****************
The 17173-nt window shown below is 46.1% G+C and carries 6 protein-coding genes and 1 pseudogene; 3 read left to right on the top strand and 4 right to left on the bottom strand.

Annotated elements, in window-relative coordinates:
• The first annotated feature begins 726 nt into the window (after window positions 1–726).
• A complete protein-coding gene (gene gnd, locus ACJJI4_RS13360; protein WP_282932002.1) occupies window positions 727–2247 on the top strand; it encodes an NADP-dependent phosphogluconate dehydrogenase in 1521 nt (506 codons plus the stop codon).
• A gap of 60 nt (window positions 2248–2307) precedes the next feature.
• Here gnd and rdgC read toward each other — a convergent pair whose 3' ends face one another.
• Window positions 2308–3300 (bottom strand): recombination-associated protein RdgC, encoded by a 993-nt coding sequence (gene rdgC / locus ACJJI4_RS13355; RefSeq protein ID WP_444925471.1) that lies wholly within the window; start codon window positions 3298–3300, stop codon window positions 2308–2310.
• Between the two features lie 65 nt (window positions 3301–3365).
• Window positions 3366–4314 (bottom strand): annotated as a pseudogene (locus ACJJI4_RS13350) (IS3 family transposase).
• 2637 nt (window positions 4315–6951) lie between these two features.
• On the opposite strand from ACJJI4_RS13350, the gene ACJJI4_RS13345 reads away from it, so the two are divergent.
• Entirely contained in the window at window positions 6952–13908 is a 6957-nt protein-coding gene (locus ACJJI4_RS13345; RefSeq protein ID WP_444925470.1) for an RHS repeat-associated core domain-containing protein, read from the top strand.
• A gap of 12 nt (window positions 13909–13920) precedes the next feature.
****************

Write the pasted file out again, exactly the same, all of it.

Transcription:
The 17173-nt window shown below is 46.1% G+C and carries 6 protein-coding genes and 1 pseudogene; 3 read left to right on the top strand and 4 right to left on the bottom strand.

Annotated elements, in window-relative coordinates:
• The first annotated feature begins 726 nt into the window (after window positions 1–726).
• A complete protein-coding gene (gene gnd, locus ACJJI4_RS13360; protein WP_282932002.1) occupies window positions 727–2247 on the top strand; it encodes an NADP-dependent phosphogluconate dehydrogenase in 1521 nt (506 codons plus the stop codon).
• A gap of 60 nt (window positions 2248–2307) precedes the next feature.
• Here gnd and rdgC read toward each other — a convergent pair whose 3' ends face one another.
• Window positions 2308–3300 (bottom strand): recombination-associated protein RdgC, encoded by a 993-nt coding sequence (gene rdgC / locus ACJJI4_RS13355; RefSeq protein ID WP_444925471.1) that lies wholly within the window; start codon window positions 3298–3300, stop codon window positions 2308–2310.
• Between the two features lie 65 nt (window positions 3301–3365).
• Window positions 3366–4314 (bottom strand): annotated as a pseudogene (locus ACJJI4_RS13350) (IS3 family transposase).
• 2637 nt (window positions 4315–6951) lie between these two features.
• On the opposite strand from ACJJI4_RS13350, the gene ACJJI4_RS13345 reads away from it, so the two are divergent.
• Entirely contained in the window at window positions 6952–13908 is a 6957-nt protein-coding gene (locus ACJJI4_RS13345; RefSeq protein ID WP_444925470.1) for an RHS repeat-associated core domain-containing protein, read from the top strand.
• A gap of 12 nt (window positions 13909–13920) precedes the next feature.